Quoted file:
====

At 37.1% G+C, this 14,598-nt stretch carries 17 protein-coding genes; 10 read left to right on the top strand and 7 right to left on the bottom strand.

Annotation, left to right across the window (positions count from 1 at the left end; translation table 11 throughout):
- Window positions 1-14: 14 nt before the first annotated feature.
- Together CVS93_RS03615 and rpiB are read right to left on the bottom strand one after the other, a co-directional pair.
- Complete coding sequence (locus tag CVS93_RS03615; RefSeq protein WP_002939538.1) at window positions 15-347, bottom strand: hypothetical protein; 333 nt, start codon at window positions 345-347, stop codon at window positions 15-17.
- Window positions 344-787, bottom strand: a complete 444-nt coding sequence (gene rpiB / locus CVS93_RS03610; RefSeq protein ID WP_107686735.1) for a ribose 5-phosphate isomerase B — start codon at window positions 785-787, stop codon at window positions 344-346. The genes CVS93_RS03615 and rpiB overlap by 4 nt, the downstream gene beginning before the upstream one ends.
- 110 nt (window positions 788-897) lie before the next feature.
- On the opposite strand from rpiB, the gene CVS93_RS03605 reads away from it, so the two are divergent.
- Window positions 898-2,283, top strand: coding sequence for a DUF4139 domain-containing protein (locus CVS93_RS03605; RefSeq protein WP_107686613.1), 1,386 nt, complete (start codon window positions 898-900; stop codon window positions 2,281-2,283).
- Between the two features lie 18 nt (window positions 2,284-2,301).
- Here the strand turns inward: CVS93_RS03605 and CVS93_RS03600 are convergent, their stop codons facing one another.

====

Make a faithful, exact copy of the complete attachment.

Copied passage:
At 37.1% G+C, this 14,598-nt stretch carries 17 protein-coding genes; 10 read left to right on the top strand and 7 right to left on the bottom strand.

Annotation, left to right across the window (positions count from 1 at the left end; translation table 11 throughout):
- Window positions 1-14: 14 nt before the first annotated feature.
- Together CVS93_RS03615 and rpiB are read right to left on the bottom strand one after the other, a co-directional pair.
- Complete coding sequence (locus tag CVS93_RS03615; RefSeq protein WP_002939538.1) at window positions 15-347, bottom strand: hypothetical protein; 333 nt, start codon at window positions 345-347, stop codon at window positions 15-17.
- Window positions 344-787, bottom strand: a complete 444-nt coding sequence (gene rpiB / locus CVS93_RS03610; RefSeq protein ID WP_107686735.1) for a ribose 5-phosphate isomerase B — start codon at window positions 785-787, stop codon at window positions 344-346. The genes CVS93_RS03615 and rpiB overlap by 4 nt, the downstream gene beginning before the upstream one ends.
- 110 nt (window positions 788-897) lie before the next feature.
- On the opposite strand from rpiB, the gene CVS93_RS03605 reads away from it, so the two are divergent.
- Window positions 898-2,283, top strand: coding sequence for a DUF4139 domain-containing protein (locus CVS93_RS03605; RefSeq protein WP_107686613.1), 1,386 nt, complete (start codon window positions 898-900; stop codon window positions 2,281-2,283).
- Between the two features lie 18 nt (window positions 2,284-2,301).
- Here the strand turns inward: CVS93_RS03605 and CVS93_RS03600 are convergent, their stop codons facing one another.